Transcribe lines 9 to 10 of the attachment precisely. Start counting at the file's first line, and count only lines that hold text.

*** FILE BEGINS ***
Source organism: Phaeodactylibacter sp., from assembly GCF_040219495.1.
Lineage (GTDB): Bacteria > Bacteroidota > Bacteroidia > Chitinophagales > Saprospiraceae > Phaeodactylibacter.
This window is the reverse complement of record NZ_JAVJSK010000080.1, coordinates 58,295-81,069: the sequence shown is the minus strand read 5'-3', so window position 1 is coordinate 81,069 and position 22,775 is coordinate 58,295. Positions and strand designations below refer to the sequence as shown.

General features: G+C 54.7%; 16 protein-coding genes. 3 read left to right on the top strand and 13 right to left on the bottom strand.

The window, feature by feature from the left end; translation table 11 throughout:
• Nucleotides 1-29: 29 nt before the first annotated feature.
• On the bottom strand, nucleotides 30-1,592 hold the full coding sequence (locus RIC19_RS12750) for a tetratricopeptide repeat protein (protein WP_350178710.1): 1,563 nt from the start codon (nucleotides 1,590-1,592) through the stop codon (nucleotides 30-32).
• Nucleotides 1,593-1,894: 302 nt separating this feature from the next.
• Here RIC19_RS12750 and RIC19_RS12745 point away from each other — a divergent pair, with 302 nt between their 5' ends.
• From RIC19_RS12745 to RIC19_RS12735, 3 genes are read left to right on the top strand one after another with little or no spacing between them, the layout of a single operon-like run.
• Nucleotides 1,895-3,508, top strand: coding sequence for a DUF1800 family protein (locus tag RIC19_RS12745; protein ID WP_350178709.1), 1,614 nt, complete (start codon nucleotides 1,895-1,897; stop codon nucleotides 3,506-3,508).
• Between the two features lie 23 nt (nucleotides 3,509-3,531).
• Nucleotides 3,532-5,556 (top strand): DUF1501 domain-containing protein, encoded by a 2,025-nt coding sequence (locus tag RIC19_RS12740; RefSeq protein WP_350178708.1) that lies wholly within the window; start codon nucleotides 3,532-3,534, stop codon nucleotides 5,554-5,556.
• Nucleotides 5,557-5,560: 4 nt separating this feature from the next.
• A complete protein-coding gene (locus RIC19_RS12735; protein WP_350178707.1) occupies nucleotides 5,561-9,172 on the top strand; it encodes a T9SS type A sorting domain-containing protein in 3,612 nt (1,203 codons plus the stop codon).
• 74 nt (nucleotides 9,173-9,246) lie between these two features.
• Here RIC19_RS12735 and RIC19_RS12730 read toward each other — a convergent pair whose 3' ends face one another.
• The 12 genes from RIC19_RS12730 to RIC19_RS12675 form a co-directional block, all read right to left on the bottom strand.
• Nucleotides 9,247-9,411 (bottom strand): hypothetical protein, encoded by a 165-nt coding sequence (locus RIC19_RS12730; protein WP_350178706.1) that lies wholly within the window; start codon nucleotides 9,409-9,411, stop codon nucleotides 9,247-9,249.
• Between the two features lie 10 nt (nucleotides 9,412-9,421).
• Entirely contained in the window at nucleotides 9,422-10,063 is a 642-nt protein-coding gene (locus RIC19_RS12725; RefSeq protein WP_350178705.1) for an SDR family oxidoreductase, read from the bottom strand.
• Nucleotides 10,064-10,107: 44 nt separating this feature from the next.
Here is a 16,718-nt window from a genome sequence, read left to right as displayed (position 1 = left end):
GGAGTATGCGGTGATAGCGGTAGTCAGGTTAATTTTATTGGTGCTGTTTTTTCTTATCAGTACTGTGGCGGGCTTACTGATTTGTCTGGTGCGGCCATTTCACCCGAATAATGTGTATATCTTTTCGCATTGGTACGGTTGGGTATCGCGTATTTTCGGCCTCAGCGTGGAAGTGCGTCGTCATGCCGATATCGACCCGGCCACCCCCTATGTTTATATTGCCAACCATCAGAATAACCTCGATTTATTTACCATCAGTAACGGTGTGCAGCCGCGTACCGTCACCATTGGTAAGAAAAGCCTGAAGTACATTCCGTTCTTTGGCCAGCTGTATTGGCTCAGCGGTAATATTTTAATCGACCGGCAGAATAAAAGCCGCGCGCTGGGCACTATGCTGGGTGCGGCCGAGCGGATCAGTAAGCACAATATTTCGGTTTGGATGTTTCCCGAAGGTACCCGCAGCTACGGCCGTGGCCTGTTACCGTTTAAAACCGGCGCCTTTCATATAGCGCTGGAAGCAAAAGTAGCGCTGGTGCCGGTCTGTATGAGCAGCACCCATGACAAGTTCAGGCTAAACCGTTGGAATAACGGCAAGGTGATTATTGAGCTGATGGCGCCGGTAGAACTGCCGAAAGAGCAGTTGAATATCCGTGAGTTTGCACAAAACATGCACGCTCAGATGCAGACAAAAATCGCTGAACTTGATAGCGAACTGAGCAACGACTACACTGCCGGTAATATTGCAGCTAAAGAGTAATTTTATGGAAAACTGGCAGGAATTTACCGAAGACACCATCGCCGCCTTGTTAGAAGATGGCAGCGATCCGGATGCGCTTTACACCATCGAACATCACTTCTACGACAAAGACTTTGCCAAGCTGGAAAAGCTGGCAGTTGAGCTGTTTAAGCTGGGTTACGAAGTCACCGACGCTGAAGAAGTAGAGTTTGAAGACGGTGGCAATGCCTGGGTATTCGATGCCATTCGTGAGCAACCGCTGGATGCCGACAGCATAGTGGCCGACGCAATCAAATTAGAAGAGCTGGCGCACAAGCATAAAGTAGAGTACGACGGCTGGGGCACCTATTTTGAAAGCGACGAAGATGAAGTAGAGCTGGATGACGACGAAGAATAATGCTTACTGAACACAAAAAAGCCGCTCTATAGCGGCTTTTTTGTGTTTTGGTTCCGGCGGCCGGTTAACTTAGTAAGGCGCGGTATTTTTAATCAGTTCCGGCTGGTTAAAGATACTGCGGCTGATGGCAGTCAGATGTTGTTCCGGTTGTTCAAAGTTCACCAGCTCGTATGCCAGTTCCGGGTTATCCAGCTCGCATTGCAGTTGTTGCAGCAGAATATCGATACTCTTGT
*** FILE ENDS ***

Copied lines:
• Here RIC19_RS12750 and RIC19_RS12745 point away from each other — a divergent pair, with 302 nt between their 5' ends.
• From RIC19_RS12745 to RIC19_RS12735, 3 genes are read left to right on the top strand one after another with little or no spacing between them, the layout of a single operon-like run.